Monday, September 5, 2016

REVIEW: Exploring Creation with Astronomy, 2nd Edition by Apologia Educational Ministries

We’ve had so much fun with Apologia elementary sciences in the past that we were eagerly anticipating the chance to review the newly revised Exploring Creation with Astronomy, 2nd Edition by Apologia Educational Ministries.

 

WHAT IS IT?:

Exploring Creation with Astronomy, 2nd Edition is an elementary science program for grades K-6.  It includes 14 lessons that explain astronomy and discuss the sun, moon, and each of the planets, plus space rocks, the Kuiper Belt, dwarf planets, stars, galaxies, and space travel.

This new edition includes tons of beautiful, full-color photographs and illustrations to capture your students’ interest.

The set I received includes:

In addition, Apologia just released a supplemental Science Kit that includes 21 additional experiments, instructions, and most of the supplies needed to complete all 63 of the activities in the program.  I didn’t receive that (wish I had!) since it just became available in the last few days, but I can certainly see how it would make the activities even easier to complete.

 

OUR EXPERIENCE:

My 8-year old son, Holden, was really looking forward to trying out the Astronomy program.  He loves anything science-related, so even if it means extra word in addition to our regular school work, he doesn’t mind at all. 

In the past when I’ve tried other books in the Exploring Creation series, I found the reading to be pretty heavy, so I was thrilled to also receive the audio CD, which includes the full-text read aloud.  But to my surprise, this revised edition seems to have just the right amount of text to keep Holden’s interest, so that’s an obvious improvement to me.  I was still happy to use the CD to give myself a break from reading aloud, and it also adds a bit of dramatization to the reading that he enjoys.

We also received both the regular and junior versions of the notebooking journals.  The major differences between the two are that the junior journal has handwriting lines for the copywork and starting letters for the crossword answers, and where the regular journal has open-ended questions to answer, the junior journal instead has coloring pages.  So the junior version has some extra helps and less writing, but both journals include both print and cursive versions for all of the copywork.  Holden is just starting 3rd grade and doesn’t have great fine motor control yet, so we used the junior journal.  I took dictation for most of the writing (except for copywork), and I did the cutting and pasting for the mini-books and other notebooking elements.  We just discussed the content orally, and we went over the finished elements together.  If his older sister had been interested in astronomy, I would have had her use the regular journal so she could have done the review questions for each lesson as a written assignment.  Holden and I just did those orally, since they are also included in the textbook.  But having both journals makes it a cinch to combine two children in different grade levels into one program.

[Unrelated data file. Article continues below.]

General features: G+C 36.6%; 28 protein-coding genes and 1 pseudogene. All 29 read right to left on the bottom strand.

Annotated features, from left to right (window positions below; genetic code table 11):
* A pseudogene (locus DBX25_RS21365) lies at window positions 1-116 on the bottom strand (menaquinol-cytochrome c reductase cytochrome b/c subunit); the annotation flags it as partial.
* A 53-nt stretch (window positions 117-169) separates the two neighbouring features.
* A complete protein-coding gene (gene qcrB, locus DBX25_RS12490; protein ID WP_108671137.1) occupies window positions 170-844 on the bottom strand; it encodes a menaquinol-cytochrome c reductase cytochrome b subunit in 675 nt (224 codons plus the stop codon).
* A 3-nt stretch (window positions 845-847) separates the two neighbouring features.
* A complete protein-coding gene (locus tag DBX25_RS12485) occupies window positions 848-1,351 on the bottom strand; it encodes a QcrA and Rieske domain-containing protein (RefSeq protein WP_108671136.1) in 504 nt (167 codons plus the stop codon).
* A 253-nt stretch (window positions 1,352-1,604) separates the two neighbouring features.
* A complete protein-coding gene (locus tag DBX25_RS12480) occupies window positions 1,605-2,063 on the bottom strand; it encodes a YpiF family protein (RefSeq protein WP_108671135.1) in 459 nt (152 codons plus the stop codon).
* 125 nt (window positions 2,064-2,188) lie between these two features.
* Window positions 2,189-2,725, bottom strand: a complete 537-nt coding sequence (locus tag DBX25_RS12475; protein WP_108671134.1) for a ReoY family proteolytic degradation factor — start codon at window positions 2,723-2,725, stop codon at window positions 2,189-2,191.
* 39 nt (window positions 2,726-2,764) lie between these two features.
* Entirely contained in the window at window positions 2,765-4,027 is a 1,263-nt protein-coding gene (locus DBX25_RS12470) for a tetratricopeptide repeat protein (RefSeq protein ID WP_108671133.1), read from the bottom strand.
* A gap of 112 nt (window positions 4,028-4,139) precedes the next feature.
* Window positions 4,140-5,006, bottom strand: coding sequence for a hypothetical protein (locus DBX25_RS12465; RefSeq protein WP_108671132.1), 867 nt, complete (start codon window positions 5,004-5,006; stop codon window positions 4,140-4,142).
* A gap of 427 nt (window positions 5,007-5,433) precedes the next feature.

In the front of the journals, there is a convenient suggested schedule that breaks down the 14 lessons into 71 daily assignments, which you can complete at the pace that suits your schedule.  If you did just two daily assignments per week, the content would last you a full school year.  We didn’t follow any particular pace…we just picked it up when it fit into our schedule and very much enjoyed taking a leisurely pace. Our goal was to complete the first two lessons (11 daily assignments) during the review period, so that’s what we did.

The daily assignments in the journals include the reading/listening assignments, the activities included in the textbook and journal, as well as the activities that are part of the separate Science Kit which you can purchase as an additional option.  If you don’t choose to purchase the optional kit, these assignments are clearly marked on the schedule and can easily be skipped.

Lesson 1 was about what astronomy is, so we spent about two weeks working DSCF4697through those daily assignments.  In this lesson, we learned about the night sky, the stars and planets, and all about clocks, calendars, and seasons.  For the activities, Holden got to make a “Creation Confirmation Bookmark” which was actually a narrow booklet where we could record things we learned throughout our studies.  We used it to mark our place in the textbook, as well. 

He also created his own mnemonic to help him remember the order of the planets in our solar system.  He loves to be silly, so that was fun!  He had to createDSCF4696 a serious sentence first, but he couldn’t be serious long enough to come up with one, so I came up with “My virtuous elder makes jelly sandwiches upstairs now.”  Then he got to come up with a silly one, which was “My very easy machine jumps some ugly newspapers.”  Being silly is right up his alley, and he giggled plenty coming up with that one! 

Then he worked on his copywork.  Holden has trouble writing small enough to fit his words on handwriting lines, but he managed to pull it off!  I could see that he was trying really hard to do a good job.  All of the pages in the journal have full-color bDSCF4716orders, backgrounds, and images on them, so I feel like that helped to keep him engaged a bit more.

Next, we got to make a matchbook about astronomy where we recorded definitions for the vocabulary words in this lesson:  constellations, Galileo, Stonehenge, NASA, Hubble, Nicholas Conpernicus, natural satellite, and artificial satellite.